WILMINGTON, Mass. -- It didn't take long after defenseman Charlie McAvoy was selected by the Boston Bruins with the 14th pick in the 2016 NHL Draft to find out the type of scrutiny that comes with being a high choice.
He was still fulfilling his post-draft media obligations when questions arose about a tweet someone dug out of McAvoy's timeline.
"I hate the bruins [sic] so much," the tweet read.
McAvoy was asked if he had sent that tweet. He said he hadn't even touched his phone since Bruins CEO Charlie Jacobs called his name from the stage at First Niagara Center in Buffalo. Upon closer examination, the timestamp on the tweet was May 21, 2013. That night, the Bruins defeated the New York Rangers in Game 3 of the Eastern Conference Second Round, and a 15-year-old McAvoy was a little disappointed his beloved Rangers had fallen behind 3-0 in the series.
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Now 18, the Long Beach, N.Y., native handled the brief controversy with aplomb.
"We laughed it off," McAvoy said during Bruins development camp at Ristuccia Arena. "Because that's what it is, it's funny. Anyone who can't really get past the fact that when I was  I was a Rangers fan, then I don't even know what to tell them.
"My heart is with the Bruins now. I'm die-hard Bruins. These are the people that had faith in me and wanted me to be a part of the organization. It's obvious why I'm a Bruins fan now."
The feeling is mutual. Last season, as the youngest player in NCAA Division I men's hockey, McAvoy thrived with 25 points in 37 games as a Boston University freshman. He gained international experience by representing the United States at the IIHF World Junior Championship and later was selected to the Hockey East All-Rookie Team.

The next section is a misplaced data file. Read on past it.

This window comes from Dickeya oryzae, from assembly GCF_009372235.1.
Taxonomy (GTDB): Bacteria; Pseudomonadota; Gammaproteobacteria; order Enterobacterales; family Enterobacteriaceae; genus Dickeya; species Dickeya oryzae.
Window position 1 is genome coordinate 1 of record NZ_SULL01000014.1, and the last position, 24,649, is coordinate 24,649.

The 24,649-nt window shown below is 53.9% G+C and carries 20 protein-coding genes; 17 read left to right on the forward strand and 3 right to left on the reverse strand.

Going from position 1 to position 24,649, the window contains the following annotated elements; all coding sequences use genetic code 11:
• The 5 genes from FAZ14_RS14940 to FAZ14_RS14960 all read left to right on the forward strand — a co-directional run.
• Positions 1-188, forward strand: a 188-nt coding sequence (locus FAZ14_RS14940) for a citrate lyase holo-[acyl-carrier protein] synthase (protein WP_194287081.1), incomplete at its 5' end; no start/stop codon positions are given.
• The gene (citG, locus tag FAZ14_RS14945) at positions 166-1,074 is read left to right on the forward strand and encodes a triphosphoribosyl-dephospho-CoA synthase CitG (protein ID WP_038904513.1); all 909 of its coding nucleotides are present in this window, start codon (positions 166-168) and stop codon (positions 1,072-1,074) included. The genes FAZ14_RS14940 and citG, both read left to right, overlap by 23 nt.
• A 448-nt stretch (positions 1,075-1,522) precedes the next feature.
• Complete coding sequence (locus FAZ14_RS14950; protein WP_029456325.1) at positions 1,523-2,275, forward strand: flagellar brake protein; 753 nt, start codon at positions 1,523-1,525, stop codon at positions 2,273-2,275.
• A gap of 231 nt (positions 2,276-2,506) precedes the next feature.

The 6-foot, 207-pound right-handed shot was a perfect fit for the Bruins' needs when the 14th pick came up because of his proximity to the organization and his skill set for a franchise looking to shore up its defense for the near and distant future.
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"He's wide, he can really skate. He's an effortless skater," Bruins assistant coach Jay Pandolfo said. "He's the type of D-man that you hope is going to be able to play 26, 27 minutes a night. That's what he looks like. Even watching him in college last year, he has no problem playing a lot ice time. So that's important."
Positive sentiments about McAvoy were echoed by his former BU defense partner Matt Grzelcyk, who was a third-round pick (No. 85) by the Bruins in 2012 and turned pro after his senior season. The two were reunited during development camp.
"He's a real mature kid for his age," Grzelcyk said. "Obviously he was the youngest player in college hockey last year. He's got a real wide base to him. He's tough to get the puck from. I think he really handled himself well at BU"
McAvoy is scheduled to be back at BU this season. Although he might not be on a four-year plan, he sees how the college game helped Grzelcyk develop and wants to emulate the former captain. McAvoy will have a chance to pick up some of the leadership slack left by Grzelcyk's departure.
McAvoy might soon be reunited with Grzelcyk in the pros; the Bruins defense is in a transition period and there will be a lot of change over the next several seasons. Boston traded defenseman Dougie Hamilton prior to the 2015 draft and bought out Dennis Seidenberg in June. Torey Krug recently was re-signed for four seasons, but Zdeno Chara has two years remaining on his contract and John-Michael Liles, Colin Miller and Joe Morrow are signed through this season.
Video: 14th overall pick Charlie McAvoy on joining Bruins
McAvoy is one of the higher-profile potential replacements, and he's looking forward to developing at the right pace to fill the void.
"You see what the team needs and within the Bruins organization, I think that's a priority reason they drafted me because they think I'll fill a need when the time's right," McAvoy said. "And that's not really a pressure thing for me, that's just an excitement thing. That's what I'm working for, to continue to grow and get better and to win that spot."